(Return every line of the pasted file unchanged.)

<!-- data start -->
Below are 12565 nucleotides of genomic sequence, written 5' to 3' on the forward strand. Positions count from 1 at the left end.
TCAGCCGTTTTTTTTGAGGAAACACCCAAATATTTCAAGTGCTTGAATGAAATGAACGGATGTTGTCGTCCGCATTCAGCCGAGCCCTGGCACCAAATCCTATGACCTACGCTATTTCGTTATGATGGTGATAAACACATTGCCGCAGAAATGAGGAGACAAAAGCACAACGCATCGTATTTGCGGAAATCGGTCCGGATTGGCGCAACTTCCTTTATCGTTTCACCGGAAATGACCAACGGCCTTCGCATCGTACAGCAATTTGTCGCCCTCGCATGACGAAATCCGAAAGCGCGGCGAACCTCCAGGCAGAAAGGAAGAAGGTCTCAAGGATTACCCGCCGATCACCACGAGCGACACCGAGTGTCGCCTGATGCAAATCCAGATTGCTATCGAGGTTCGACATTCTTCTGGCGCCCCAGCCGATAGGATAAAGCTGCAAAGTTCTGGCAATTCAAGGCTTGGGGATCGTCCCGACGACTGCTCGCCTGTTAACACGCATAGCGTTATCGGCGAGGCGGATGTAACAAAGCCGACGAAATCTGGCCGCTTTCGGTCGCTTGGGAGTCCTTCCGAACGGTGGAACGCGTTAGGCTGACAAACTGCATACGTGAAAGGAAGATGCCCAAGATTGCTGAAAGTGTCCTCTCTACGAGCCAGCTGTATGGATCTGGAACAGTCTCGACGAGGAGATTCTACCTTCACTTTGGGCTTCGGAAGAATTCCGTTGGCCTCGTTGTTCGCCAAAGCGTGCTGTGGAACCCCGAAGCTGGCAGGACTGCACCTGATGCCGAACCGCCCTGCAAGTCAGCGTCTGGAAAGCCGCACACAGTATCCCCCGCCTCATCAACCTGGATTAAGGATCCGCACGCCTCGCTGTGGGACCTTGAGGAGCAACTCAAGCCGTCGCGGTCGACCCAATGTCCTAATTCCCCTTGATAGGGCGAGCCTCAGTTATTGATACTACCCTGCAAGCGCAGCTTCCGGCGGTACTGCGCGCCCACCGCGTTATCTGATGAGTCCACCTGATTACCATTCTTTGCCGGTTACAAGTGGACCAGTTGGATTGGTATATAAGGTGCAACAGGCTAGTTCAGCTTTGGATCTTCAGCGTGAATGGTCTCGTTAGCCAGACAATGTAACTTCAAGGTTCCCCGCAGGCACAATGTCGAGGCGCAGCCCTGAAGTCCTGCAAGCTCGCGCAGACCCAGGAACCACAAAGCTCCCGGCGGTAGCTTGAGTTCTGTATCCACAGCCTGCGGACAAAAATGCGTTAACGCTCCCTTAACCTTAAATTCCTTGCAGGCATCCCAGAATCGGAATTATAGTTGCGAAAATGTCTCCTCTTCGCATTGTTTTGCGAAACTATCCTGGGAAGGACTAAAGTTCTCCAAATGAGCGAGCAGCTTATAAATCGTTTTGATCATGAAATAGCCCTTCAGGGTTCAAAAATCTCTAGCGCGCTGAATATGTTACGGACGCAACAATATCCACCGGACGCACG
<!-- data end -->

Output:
Below are 12565 nucleotides of genomic sequence, written 5' to 3' on the forward strand. Positions count from 1 at the left end.
TCAGCCGTTTTTTTTGAGGAAACACCCAAATATTTCAAGTGCTTGAATGAAATGAACGGATGTTGTCGTCCGCATTCAGCCGAGCCCTGGCACCAAATCCTATGACCTACGCTATTTCGTTATGATGGTGATAAACACATTGCCGCAGAAATGAGGAGACAAAAGCACAACGCATCGTATTTGCGGAAATCGGTCCGGATTGGCGCAACTTCCTTTATCGTTTCACCGGAAATGACCAACGGCCTTCGCATCGTACAGCAATTTGTCGCCCTCGCATGACGAAATCCGAAAGCGCGGCGAACCTCCAGGCAGAAAGGAAGAAGGTCTCAAGGATTACCCGCCGATCACCACGAGCGACACCGAGTGTCGCCTGATGCAAATCCAGATTGCTATCGAGGTTCGACATTCTTCTGGCGCCCCAGCCGATAGGATAAAGCTGCAAAGTTCTGGCAATTCAAGGCTTGGGGATCGTCCCGACGACTGCTCGCCTGTTAACACGCATAGCGTTATCGGCGAGGCGGATGTAACAAAGCCGACGAAATCTGGCCGCTTTCGGTCGCTTGGGAGTCCTTCCGAACGGTGGAACGCGTTAGGCTGACAAACTGCATACGTGAAAGGAAGATGCCCAAGATTGCTGAAAGTGTCCTCTCTACGAGCCAGCTGTATGGATCTGGAACAGTCTCGACGAGGAGATTCTACCTTCACTTTGGGCTTCGGAAGAATTCCGTTGGCCTCGTTGTTCGCCAAAGCGTGCTGTGGAACCCCGAAGCTGGCAGGACTGCACCTGATGCCGAACCGCCCTGCAAGTCAGCGTCTGGAAAGCCGCACACAGTATCCCCCGCCTCATCAACCTGGATTAAGGATCCGCACGCCTCGCTGTGGGACCTTGAGGAGCAACTCAAGCCGTCGCGGTCGACCCAATGTCCTAATTCCCCTTGATAGGGCGAGCCTCAGTTATTGATACTACCCTGCAAGCGCAGCTTCCGGCGGTACTGCGCGCCCACCGCGTTATCTGATGAGTCCACCTGATTACCATTCTTTGCCGGTTACAAGTGGACCAGTTGGATTGGTATATAAGGTGCAACAGGCTAGTTCAGCTTTGGATCTTCAGCGTGAATGGTCTCGTTAGCCAGACAATGTAACTTCAAGGTTCCCCGCAGGCACAATGTCGAGGCGCAGCCCTGAAGTCCTGCAAGCTCGCGCAGACCCAGGAACCACAAAGCTCCCGGCGGTAGCTTGAGTTCTGTATCCACAGCCTGCGGACAAAAATGCGTTAACGCTCCCTTAACCTTAAATTCCTTGCAGGCATCCCAGAATCGGAATTATAGTTGCGAAAATGTCTCCTCTTCGCATTGTTTTGCGAAACTATCCTGGGAAGGACTAAAGTTCTCCAAATGAGCGAGCAGCTTATAAATCGTTTTGATCATGAAATAGCCCTTCAGGGTTCAAAAATCTCTAGCGCGCTGAATATGTTACGGACGCAACAATATCCACCGGACGCACG